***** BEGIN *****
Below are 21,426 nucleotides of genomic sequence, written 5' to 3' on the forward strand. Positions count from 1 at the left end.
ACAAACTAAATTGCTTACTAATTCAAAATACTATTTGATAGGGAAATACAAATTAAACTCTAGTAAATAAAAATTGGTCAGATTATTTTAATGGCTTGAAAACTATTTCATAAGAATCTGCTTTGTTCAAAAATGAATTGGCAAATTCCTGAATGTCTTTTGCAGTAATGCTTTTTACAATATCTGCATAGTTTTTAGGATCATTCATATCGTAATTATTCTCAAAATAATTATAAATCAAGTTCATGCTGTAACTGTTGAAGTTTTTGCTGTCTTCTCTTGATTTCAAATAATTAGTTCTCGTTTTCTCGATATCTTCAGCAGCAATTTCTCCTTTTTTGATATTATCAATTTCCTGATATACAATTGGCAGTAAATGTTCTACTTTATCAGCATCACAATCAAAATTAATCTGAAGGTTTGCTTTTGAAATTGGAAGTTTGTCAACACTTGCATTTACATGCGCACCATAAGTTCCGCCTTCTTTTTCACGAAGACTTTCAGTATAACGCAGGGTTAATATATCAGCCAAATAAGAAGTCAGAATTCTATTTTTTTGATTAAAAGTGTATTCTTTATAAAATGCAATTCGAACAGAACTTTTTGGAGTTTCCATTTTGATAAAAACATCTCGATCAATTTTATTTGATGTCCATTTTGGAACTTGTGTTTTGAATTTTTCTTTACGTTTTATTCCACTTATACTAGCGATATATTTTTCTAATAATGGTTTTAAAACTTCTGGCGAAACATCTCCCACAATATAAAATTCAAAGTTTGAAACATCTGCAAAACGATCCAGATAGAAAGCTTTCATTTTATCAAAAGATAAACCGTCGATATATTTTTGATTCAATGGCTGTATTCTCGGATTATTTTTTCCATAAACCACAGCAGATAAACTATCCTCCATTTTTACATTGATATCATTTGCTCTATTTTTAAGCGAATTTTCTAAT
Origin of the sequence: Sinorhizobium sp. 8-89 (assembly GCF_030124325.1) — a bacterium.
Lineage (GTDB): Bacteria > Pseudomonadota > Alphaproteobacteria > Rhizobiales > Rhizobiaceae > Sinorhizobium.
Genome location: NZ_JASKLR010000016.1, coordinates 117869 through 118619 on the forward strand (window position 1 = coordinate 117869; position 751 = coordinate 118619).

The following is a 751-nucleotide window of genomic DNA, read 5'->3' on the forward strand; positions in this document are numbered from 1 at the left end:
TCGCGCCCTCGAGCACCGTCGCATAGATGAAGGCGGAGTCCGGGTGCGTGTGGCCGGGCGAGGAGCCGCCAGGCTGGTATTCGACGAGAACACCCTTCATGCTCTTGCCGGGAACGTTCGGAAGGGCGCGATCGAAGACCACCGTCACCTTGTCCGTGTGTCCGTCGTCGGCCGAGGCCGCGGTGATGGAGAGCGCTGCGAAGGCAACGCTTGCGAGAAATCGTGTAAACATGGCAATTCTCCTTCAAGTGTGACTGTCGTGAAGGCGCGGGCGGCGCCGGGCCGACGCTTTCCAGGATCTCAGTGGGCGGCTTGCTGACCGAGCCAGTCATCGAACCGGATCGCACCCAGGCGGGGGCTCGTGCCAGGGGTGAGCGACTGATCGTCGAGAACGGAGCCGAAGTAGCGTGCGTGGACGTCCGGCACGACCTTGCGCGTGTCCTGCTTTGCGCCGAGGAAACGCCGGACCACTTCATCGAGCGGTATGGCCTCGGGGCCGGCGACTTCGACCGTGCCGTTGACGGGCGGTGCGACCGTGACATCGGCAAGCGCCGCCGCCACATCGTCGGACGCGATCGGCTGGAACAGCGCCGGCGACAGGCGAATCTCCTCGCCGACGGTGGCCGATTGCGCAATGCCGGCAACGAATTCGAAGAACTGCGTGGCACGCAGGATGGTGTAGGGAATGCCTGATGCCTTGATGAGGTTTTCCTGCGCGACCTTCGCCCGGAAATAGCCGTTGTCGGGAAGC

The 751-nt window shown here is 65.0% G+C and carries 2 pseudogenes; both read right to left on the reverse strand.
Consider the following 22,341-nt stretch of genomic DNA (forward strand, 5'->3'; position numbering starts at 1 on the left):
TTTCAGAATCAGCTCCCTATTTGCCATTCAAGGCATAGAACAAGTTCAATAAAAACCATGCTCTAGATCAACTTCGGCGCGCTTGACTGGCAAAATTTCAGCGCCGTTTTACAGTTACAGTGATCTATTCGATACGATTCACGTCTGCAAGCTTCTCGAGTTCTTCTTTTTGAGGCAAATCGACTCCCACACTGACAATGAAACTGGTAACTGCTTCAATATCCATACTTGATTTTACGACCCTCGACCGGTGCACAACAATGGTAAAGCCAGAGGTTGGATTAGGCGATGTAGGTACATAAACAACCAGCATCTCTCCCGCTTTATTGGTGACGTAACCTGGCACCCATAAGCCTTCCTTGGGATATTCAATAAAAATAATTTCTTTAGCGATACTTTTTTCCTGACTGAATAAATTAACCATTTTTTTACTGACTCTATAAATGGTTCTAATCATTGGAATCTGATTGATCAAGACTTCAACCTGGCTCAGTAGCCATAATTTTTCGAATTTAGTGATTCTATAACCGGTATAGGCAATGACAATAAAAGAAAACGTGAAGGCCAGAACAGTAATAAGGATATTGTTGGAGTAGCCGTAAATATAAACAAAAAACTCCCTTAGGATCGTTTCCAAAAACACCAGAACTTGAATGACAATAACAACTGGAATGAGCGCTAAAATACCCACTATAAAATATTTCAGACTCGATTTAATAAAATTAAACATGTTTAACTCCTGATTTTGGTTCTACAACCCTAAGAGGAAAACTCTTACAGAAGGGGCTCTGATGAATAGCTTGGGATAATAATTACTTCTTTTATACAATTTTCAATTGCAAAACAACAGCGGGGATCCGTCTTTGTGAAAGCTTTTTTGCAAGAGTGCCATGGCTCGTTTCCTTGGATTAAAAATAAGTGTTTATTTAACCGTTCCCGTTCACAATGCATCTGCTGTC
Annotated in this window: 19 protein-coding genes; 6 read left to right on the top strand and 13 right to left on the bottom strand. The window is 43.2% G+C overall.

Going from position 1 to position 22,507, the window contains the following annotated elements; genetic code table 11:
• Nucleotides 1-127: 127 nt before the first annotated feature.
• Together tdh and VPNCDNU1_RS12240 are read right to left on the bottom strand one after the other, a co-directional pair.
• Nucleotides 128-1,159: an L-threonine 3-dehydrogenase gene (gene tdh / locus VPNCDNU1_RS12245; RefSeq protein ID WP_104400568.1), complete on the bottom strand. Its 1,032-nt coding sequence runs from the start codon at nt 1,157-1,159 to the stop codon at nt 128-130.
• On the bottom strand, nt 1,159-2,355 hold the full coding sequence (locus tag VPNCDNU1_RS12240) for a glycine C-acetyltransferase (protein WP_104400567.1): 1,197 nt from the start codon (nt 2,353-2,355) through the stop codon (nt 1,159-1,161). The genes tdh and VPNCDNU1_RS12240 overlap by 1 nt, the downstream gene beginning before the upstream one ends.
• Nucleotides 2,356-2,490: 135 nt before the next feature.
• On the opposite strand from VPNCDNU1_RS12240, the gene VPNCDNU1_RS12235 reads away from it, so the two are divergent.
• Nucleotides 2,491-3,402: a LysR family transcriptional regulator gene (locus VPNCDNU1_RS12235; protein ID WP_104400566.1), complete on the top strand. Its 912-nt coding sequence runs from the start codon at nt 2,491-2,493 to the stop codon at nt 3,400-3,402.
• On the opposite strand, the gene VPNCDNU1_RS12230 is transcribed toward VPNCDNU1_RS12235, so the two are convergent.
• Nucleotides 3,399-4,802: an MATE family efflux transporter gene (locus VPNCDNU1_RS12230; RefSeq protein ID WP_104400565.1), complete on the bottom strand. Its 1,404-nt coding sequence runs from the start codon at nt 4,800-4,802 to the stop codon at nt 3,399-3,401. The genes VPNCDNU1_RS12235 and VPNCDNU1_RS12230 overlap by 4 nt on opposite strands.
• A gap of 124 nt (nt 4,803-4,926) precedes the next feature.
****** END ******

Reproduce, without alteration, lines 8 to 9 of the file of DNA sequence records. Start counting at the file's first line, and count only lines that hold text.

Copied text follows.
The 751-nt window shown here is 65.0% G+C and carries 2 pseudogenes; both read right to left on the reverse strand.
Consider the following 22,341-nt stretch of genomic DNA (forward strand, 5'->3'; position numbering starts at 1 on the left):